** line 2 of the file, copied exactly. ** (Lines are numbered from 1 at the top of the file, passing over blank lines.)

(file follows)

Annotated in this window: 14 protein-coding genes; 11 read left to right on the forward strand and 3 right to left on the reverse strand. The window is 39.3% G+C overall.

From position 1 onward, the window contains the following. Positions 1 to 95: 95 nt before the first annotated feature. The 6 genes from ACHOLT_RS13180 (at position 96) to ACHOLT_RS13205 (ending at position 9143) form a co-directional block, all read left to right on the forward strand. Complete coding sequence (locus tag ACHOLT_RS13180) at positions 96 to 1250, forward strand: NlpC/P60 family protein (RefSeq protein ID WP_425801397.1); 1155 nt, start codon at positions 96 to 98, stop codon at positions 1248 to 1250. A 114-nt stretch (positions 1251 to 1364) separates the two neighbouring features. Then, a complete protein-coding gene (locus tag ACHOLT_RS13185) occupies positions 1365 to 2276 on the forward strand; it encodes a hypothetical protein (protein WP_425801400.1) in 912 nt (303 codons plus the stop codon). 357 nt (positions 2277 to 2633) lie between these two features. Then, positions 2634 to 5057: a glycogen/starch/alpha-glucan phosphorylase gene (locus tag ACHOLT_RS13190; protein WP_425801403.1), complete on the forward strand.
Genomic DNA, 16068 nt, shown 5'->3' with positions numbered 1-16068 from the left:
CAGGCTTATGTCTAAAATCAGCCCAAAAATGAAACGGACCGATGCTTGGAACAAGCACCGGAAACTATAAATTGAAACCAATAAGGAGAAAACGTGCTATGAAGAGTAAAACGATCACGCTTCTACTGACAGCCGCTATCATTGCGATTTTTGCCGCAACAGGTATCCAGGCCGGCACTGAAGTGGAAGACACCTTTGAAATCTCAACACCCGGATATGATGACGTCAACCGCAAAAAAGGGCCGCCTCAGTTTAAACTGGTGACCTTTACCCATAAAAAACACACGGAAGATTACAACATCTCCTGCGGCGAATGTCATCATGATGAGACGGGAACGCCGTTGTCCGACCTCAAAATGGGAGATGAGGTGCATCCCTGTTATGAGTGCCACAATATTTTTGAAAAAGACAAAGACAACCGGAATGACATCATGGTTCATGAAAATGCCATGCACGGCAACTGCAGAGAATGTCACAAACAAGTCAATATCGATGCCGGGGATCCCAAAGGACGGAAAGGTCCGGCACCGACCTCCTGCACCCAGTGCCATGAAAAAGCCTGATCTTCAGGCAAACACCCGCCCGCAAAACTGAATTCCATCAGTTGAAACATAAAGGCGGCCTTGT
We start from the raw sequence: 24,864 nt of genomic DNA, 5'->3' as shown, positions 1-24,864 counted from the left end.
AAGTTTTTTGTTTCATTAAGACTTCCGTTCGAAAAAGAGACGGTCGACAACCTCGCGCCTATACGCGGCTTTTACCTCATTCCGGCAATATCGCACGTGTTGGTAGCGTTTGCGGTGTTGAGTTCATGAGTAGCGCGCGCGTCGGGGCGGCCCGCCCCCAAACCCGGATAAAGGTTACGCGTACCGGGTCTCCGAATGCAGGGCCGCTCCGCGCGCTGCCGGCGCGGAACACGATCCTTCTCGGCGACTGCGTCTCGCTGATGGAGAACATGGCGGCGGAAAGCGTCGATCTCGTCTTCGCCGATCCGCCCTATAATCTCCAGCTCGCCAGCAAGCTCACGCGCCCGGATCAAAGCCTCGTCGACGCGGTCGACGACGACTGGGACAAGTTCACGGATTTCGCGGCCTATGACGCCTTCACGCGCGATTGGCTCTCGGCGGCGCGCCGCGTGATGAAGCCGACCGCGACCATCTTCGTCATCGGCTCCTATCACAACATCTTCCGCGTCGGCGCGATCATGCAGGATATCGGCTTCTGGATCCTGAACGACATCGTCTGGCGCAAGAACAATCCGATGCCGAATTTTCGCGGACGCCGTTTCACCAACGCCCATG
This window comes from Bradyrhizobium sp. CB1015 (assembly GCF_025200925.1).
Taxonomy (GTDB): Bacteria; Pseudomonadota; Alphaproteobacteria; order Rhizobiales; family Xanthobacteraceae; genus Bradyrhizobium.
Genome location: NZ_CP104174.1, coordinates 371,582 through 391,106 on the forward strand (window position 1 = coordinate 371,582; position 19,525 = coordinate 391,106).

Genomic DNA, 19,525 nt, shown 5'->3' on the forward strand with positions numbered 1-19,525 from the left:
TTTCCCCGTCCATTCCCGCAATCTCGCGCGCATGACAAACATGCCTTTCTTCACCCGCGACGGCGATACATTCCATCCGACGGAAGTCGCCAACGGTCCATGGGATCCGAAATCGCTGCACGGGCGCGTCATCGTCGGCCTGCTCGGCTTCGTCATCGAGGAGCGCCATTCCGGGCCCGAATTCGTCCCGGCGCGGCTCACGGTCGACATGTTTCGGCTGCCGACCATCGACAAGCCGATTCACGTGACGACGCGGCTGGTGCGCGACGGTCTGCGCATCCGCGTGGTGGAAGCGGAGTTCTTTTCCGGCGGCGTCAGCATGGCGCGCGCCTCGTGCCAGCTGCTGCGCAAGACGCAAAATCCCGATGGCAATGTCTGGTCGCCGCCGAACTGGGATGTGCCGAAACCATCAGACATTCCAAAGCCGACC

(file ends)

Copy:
From position 1 onward, the window contains the following. Positions 1 to 95: 95 nt before the first annotated feature. The 6 genes from ACHOLT_RS13180 (at position 96) to ACHOLT_RS13205 (ending at position 9143) form a co-directional block, all read left to right on the forward strand. Complete coding sequence (locus tag ACHOLT_RS13180) at positions 96 to 1250, forward strand: NlpC/P60 family protein (RefSeq protein ID WP_425801397.1); 1155 nt, start codon at positions 96 to 98, stop codon at positions 1248 to 1250. A 114-nt stretch (positions 1251 to 1364) separates the two neighbouring features. Then, a complete protein-coding gene (locus tag ACHOLT_RS13185) occupies positions 1365 to 2276 on the forward strand; it encodes a hypothetical protein (protein WP_425801400.1) in 912 nt (303 codons plus the stop codon). 357 nt (positions 2277 to 2633) lie between these two features. Then, positions 2634 to 5057: a glycogen/starch/alpha-glucan phosphorylase gene (locus tag ACHOLT_RS13190; protein WP_425801403.1), complete on the forward strand.